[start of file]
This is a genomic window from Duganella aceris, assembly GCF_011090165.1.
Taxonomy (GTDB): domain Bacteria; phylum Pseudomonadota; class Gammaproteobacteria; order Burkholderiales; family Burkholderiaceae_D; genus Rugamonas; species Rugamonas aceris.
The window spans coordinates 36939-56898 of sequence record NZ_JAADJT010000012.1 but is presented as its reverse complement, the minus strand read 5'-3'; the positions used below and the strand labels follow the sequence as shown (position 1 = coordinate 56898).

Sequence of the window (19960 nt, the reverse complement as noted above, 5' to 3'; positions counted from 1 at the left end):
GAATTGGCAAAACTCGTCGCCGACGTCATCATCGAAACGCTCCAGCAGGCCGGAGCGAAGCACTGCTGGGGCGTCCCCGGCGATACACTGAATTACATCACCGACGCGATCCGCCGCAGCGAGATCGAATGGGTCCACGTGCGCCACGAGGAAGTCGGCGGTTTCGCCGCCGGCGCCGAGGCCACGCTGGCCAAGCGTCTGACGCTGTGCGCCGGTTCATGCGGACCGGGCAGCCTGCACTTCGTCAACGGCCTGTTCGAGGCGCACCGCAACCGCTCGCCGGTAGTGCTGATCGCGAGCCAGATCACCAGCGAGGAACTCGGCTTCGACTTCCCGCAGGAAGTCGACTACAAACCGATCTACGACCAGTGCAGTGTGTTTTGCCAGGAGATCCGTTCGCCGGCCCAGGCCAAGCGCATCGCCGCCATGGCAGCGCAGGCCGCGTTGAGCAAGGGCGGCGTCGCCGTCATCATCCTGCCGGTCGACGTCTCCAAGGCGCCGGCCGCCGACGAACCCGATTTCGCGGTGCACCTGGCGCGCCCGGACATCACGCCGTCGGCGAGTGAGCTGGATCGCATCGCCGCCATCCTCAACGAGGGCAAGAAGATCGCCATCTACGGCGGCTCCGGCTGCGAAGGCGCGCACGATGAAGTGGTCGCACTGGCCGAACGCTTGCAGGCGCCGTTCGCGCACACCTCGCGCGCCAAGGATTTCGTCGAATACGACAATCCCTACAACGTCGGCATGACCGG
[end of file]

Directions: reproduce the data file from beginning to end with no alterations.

This is a genomic window from Duganella aceris, assembly GCF_011090165.1.
Taxonomy (GTDB): domain Bacteria; phylum Pseudomonadota; class Gammaproteobacteria; order Burkholderiales; family Burkholderiaceae_D; genus Rugamonas; species Rugamonas aceris.
The window spans coordinates 36939-56898 of sequence record NZ_JAADJT010000012.1 but is presented as its reverse complement, the minus strand read 5'-3'; the positions used below and the strand labels follow the sequence as shown (position 1 = coordinate 56898).

Sequence of the window (19960 nt, the reverse complement as noted above, 5' to 3'; positions counted from 1 at the left end):
GAATTGGCAAAACTCGTCGCCGACGTCATCATCGAAACGCTCCAGCAGGCCGGAGCGAAGCACTGCTGGGGCGTCCCCGGCGATACACTGAATTACATCACCGACGCGATCCGCCGCAGCGAGATCGAATGGGTCCACGTGCGCCACGAGGAAGTCGGCGGTTTCGCCGCCGGCGCCGAGGCCACGCTGGCCAAGCGTCTGACGCTGTGCGCCGGTTCATGCGGACCGGGCAGCCTGCACTTCGTCAACGGCCTGTTCGAGGCGCACCGCAACCGCTCGCCGGTAGTGCTGATCGCGAGCCAGATCACCAGCGAGGAACTCGGCTTCGACTTCCCGCAGGAAGTCGACTACAAACCGATCTACGACCAGTGCAGTGTGTTTTGCCAGGAGATCCGTTCGCCGGCCCAGGCCAAGCGCATCGCCGCCATGGCAGCGCAGGCCGCGTTGAGCAAGGGCGGCGTCGCCGTCATCATCCTGCCGGTCGACGTCTCCAAGGCGCCGGCCGCCGACGAACCCGATTTCGCGGTGCACCTGGCGCGCCCGGACATCACGCCGTCGGCGAGTGAGCTGGATCGCATCGCCGCCATCCTCAACGAGGGCAAGAAGATCGCCATCTACGGCGGCTCCGGCTGCGAAGGCGCGCACGATGAAGTGGTCGCACTGGCCGAACGCTTGCAGGCGCCGTTCGCGCACACCTCGCGCGCCAAGGATTTCGTCGAATACGACAATCCCTACAACGTCGGCATGACCGG